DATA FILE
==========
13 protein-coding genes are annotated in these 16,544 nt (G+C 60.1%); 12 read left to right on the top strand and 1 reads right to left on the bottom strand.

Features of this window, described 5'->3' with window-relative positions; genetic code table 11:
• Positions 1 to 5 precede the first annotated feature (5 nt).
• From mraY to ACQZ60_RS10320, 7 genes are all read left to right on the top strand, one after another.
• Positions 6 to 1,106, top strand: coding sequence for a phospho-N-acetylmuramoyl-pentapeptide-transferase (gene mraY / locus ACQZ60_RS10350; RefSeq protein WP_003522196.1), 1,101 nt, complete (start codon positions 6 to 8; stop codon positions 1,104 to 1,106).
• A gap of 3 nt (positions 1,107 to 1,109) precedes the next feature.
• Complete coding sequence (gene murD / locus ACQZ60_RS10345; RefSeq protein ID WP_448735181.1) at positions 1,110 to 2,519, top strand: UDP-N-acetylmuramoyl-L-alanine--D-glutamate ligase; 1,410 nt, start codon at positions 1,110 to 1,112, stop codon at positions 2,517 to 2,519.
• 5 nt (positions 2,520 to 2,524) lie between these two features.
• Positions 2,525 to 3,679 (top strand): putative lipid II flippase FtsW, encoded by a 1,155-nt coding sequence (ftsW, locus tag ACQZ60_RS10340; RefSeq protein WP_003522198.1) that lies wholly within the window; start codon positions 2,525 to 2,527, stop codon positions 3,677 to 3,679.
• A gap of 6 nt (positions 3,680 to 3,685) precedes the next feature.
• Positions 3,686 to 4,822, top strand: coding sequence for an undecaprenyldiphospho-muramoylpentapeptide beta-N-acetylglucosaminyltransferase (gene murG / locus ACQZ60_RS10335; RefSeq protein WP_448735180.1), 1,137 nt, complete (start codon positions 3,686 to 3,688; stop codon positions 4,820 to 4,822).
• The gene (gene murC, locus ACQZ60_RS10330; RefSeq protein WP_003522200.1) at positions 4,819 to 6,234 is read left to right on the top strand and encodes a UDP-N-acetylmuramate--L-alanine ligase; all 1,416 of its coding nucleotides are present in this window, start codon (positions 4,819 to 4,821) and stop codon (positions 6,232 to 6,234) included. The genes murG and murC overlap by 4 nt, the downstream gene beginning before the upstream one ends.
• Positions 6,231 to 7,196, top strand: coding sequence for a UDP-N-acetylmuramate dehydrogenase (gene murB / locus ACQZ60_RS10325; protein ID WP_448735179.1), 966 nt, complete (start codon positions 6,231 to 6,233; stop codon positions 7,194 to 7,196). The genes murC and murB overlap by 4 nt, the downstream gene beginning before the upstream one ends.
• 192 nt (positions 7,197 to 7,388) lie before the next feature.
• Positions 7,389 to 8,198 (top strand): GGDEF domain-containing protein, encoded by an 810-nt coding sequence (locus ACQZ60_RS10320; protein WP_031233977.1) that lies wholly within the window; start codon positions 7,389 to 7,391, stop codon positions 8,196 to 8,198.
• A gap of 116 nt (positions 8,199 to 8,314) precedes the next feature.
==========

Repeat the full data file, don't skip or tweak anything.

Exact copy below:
13 protein-coding genes are annotated in these 16,544 nt (G+C 60.1%); 12 read left to right on the top strand and 1 reads right to left on the bottom strand.

Features of this window, described 5'->3' with window-relative positions; genetic code table 11:
• Positions 1 to 5 precede the first annotated feature (5 nt).
• From mraY to ACQZ60_RS10320, 7 genes are all read left to right on the top strand, one after another.
• Positions 6 to 1,106, top strand: coding sequence for a phospho-N-acetylmuramoyl-pentapeptide-transferase (gene mraY / locus ACQZ60_RS10350; RefSeq protein WP_003522196.1), 1,101 nt, complete (start codon positions 6 to 8; stop codon positions 1,104 to 1,106).
• A gap of 3 nt (positions 1,107 to 1,109) precedes the next feature.
• Complete coding sequence (gene murD / locus ACQZ60_RS10345; RefSeq protein ID WP_448735181.1) at positions 1,110 to 2,519, top strand: UDP-N-acetylmuramoyl-L-alanine--D-glutamate ligase; 1,410 nt, start codon at positions 1,110 to 1,112, stop codon at positions 2,517 to 2,519.
• 5 nt (positions 2,520 to 2,524) lie between these two features.
• Positions 2,525 to 3,679 (top strand): putative lipid II flippase FtsW, encoded by a 1,155-nt coding sequence (ftsW, locus tag ACQZ60_RS10340; RefSeq protein WP_003522198.1) that lies wholly within the window; start codon positions 2,525 to 2,527, stop codon positions 3,677 to 3,679.
• A gap of 6 nt (positions 3,680 to 3,685) precedes the next feature.
• Positions 3,686 to 4,822, top strand: coding sequence for an undecaprenyldiphospho-muramoylpentapeptide beta-N-acetylglucosaminyltransferase (gene murG / locus ACQZ60_RS10335; RefSeq protein WP_448735180.1), 1,137 nt, complete (start codon positions 3,686 to 3,688; stop codon positions 4,820 to 4,822).
• The gene (gene murC, locus ACQZ60_RS10330; RefSeq protein WP_003522200.1) at positions 4,819 to 6,234 is read left to right on the top strand and encodes a UDP-N-acetylmuramate--L-alanine ligase; all 1,416 of its coding nucleotides are present in this window, start codon (positions 4,819 to 4,821) and stop codon (positions 6,232 to 6,234) included. The genes murG and murC overlap by 4 nt, the downstream gene beginning before the upstream one ends.
• Positions 6,231 to 7,196, top strand: coding sequence for a UDP-N-acetylmuramate dehydrogenase (gene murB / locus ACQZ60_RS10325; protein ID WP_448735179.1), 966 nt, complete (start codon positions 6,231 to 6,233; stop codon positions 7,194 to 7,196). The genes murC and murB overlap by 4 nt, the downstream gene beginning before the upstream one ends.
• 192 nt (positions 7,197 to 7,388) lie before the next feature.
• Positions 7,389 to 8,198 (top strand): GGDEF domain-containing protein, encoded by an 810-nt coding sequence (locus ACQZ60_RS10320; protein WP_031233977.1) that lies wholly within the window; start codon positions 7,389 to 7,391, stop codon positions 8,196 to 8,198.
• A gap of 116 nt (positions 8,199 to 8,314) precedes the next feature.